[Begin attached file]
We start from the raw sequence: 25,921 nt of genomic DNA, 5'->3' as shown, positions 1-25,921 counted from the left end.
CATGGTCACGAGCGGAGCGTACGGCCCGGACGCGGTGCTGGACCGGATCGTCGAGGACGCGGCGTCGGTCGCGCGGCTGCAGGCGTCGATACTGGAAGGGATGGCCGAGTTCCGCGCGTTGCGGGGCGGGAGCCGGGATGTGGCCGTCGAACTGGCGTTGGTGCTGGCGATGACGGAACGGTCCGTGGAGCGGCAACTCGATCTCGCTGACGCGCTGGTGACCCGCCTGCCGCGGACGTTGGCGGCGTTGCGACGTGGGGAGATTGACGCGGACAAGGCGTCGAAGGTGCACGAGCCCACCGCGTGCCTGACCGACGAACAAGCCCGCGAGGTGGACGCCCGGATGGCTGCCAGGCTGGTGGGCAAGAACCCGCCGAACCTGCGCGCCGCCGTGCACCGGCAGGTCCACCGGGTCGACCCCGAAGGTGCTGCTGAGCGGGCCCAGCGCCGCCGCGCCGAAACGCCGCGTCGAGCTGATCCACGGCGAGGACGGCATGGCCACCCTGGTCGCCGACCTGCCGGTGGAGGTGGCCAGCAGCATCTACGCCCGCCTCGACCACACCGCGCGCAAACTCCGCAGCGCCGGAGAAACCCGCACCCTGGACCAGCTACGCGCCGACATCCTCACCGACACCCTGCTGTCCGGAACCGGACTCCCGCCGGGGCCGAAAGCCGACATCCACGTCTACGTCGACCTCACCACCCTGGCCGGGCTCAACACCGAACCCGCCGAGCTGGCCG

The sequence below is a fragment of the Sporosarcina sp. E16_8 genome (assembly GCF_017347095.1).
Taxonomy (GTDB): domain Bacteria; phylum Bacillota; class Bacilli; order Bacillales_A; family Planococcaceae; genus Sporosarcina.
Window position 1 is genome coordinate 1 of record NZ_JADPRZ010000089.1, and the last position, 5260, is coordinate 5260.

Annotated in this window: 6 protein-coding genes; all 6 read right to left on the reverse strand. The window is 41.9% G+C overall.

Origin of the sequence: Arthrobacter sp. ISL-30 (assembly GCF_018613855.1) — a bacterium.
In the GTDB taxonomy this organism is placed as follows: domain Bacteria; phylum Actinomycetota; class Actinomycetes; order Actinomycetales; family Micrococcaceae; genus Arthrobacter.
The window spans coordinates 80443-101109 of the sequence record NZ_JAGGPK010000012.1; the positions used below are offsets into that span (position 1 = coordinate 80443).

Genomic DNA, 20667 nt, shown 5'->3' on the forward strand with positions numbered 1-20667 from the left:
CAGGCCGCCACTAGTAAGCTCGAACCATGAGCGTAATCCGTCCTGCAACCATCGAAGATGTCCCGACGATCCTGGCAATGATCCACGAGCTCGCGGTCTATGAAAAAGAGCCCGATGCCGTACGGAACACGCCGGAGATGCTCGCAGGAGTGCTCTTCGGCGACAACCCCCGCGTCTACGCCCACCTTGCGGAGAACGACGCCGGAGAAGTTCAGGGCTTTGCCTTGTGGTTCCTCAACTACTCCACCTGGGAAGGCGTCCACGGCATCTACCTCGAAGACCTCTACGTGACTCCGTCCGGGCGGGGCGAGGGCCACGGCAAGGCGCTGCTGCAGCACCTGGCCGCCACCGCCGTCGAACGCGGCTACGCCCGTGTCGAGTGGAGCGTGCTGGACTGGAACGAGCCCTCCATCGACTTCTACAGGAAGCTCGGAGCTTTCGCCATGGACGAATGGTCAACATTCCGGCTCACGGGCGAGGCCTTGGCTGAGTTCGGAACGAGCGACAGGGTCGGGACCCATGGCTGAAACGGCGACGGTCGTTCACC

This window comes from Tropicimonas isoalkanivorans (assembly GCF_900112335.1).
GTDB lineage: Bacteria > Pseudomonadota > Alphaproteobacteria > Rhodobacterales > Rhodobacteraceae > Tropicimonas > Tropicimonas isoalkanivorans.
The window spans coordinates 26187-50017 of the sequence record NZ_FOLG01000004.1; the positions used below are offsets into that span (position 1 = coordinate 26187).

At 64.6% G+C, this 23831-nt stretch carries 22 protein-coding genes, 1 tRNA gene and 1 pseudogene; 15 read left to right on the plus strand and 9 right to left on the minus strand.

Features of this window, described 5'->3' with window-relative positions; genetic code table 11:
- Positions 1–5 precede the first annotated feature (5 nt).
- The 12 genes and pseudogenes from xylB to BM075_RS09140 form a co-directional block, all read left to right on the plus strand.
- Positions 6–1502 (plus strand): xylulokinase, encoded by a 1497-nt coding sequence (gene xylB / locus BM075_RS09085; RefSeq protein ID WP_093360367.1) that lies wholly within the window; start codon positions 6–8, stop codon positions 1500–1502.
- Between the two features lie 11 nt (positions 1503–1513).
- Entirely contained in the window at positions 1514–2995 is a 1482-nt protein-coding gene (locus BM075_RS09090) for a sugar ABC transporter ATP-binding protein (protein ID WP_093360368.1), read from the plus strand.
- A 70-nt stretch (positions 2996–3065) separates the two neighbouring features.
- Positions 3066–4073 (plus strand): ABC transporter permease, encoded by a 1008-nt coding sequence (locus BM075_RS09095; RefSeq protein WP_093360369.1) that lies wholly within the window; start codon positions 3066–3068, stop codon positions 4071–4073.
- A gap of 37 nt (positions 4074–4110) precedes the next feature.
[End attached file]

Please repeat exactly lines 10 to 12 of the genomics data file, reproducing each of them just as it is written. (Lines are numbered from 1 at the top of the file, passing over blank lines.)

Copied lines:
Genomic DNA, 20667 nt, shown 5'->3' on the forward strand with positions numbered 1-20667 from the left:
CAGGCCGCCACTAGTAAGCTCGAACCATGAGCGTAATCCGTCCTGCAACCATCGAAGATGTCCCGACGATCCTGGCAATGATCCACGAGCTCGCGGTCTATGAAAAAGAGCCCGATGCCGTACGGAACACGCCGGAGATGCTCGCAGGAGTGCTCTTCGGCGACAACCCCCGCGTCTACGCCCACCTTGCGGAGAACGACGCCGGAGAAGTTCAGGGCTTTGCCTTGTGGTTCCTCAACTACTCCACCTGGGAAGGCGTCCACGGCATCTACCTCGAAGACCTCTACGTGACTCCGTCCGGGCGGGGCGAGGGCCACGGCAAGGCGCTGCTGCAGCACCTGGCCGCCACCGCCGTCGAACGCGGCTACGCCCGTGTCGAGTGGAGCGTGCTGGACTGGAACGAGCCCTCCATCGACTTCTACAGGAAGCTCGGAGCTTTCGCCATGGACGAATGGTCAACATTCCGGCTCACGGGCGAGGCCTTGGCTGAGTTCGGAACGAGCGACAGGGTCGGGACCCATGGCTGAAACGGCGACGGTCGTTCACC

This window comes from Tropicimonas isoalkanivorans (assembly GCF_900112335.1).